How to Organize a Friendly, Little Poker Game
What we have here is your basic euphemistic oxymoron, since we all know there is no such thing as a "friendly" poker game. There may exist a poker game played by people all of whom are friends. But poker is quiet war; it's tidy bloodlust; it's ripping the guts out of the guy next to you and tossing them back in his face with a pair of aces. Unless, of course, you let women play and use wild cards. In which case poker is a card game. Regularly-scheduled poker nights have something slightly institutional about them; they acquire traditions and eccentricities that somehow make them different from all other poker games. Partly, that's personnel; partly that's...
Where to play: Probably one player's home. It's best not to rotate the venue; situating the game more or less permanently in one place reinforces the notion that the game is a regular, unchanging thing.
Stick to the cards: The venue should be dedicated to poker for the night. Mixing poker with your wife's Tupperware party somehow denigrates the intrinsic importance of The Game.
Facilities and materials: Good lighting, enough chairs, a practically proportioned table, plenty of ashtrays, a mess of red, blue and white chips and four decks of cards - two red, two blue - are standard.
Players: Seven is ideal; five or six will do. Never play a four-handed game. The best way to insure a steady supply of players is to find five or six regulars, leaving one or two chairs open for guests. That way, if a regular becomes irregular, he can be demoted to guest, and a guest can be elevated to regular. Boot chronic no-shows.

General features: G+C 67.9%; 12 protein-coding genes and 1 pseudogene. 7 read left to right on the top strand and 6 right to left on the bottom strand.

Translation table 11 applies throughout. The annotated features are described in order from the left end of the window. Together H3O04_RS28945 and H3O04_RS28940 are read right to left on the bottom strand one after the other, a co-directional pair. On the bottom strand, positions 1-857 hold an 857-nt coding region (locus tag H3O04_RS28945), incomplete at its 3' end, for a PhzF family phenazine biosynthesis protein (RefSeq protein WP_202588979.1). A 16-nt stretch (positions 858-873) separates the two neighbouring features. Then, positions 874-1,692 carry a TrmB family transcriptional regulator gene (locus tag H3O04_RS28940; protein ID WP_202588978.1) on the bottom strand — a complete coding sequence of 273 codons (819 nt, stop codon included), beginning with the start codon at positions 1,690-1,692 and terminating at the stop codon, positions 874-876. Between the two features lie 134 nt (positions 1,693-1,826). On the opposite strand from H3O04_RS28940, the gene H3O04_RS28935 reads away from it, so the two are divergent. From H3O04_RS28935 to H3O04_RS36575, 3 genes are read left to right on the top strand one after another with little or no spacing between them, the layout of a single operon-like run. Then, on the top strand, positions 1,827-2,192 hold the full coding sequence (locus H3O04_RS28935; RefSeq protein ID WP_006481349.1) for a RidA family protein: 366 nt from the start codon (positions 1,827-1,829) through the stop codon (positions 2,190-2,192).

Try and exercise some demographic sense in picking your players: If your group includes three guys on student loans and three neurosurgeons, odds are you'll have a short and uninteresting game.
House rules: House or game rules should be sensible and easy to remember, and they should be made clear to everyone before the very first hand of the very first game is played. Newcomers should always have house rules explained to them. Remember that the object of house rules is to ensure fair play in a congenial atmosphere.
Here's a list of house rules:
Stakes: The stakes and limits are probably the most important elements in a regular game. The stakes should be high enough to mean something - ever try and bluff your way into an 80¢ pot? - but not so high that some guy's kids won't be able to eat. Quarter, half- dollar seems to work pretty well for most people, especially if you limit raises to three.
Pick your poison: Stick with games everyone knows. Esoteric games with lots of blind flips, wild cards, extra buys and passes are social games, not poker games, and usually find favor only when the game is thoroughly coed. For a good, smooth game, stick to draw and stud games and their variants. Adding high-low splits can liven up a game.
Game duration: Set a quitting time and stick to it. If you have a mid-week game that starts at seven, call for a last deal around the table at, say, midnight.
Cleaning up: Either everybody pitches in, or the winners clean up and the losers are excused. But never ask your girlfriend or wife to do janitor duty, since if you do, there's a very good chance your first poker game will be your last.
Refreshments: There are two ways to share food duty: Either one person is always responsible, or the winner is responsible for bringing food the following week. If you choose the former option, rake a buck from each pot until the tab is paid.
A limited supply of beer is okay, but avoid hard stuff. Poker is best played with a straight face.
Be a good ambassador: If you're invited to someone else's game, learn the house rules, try and gain at least a superficial acquaintance with the other players and stay until the end. Ask the person inviting you what the stakes are; if they're too high for you, don't go.
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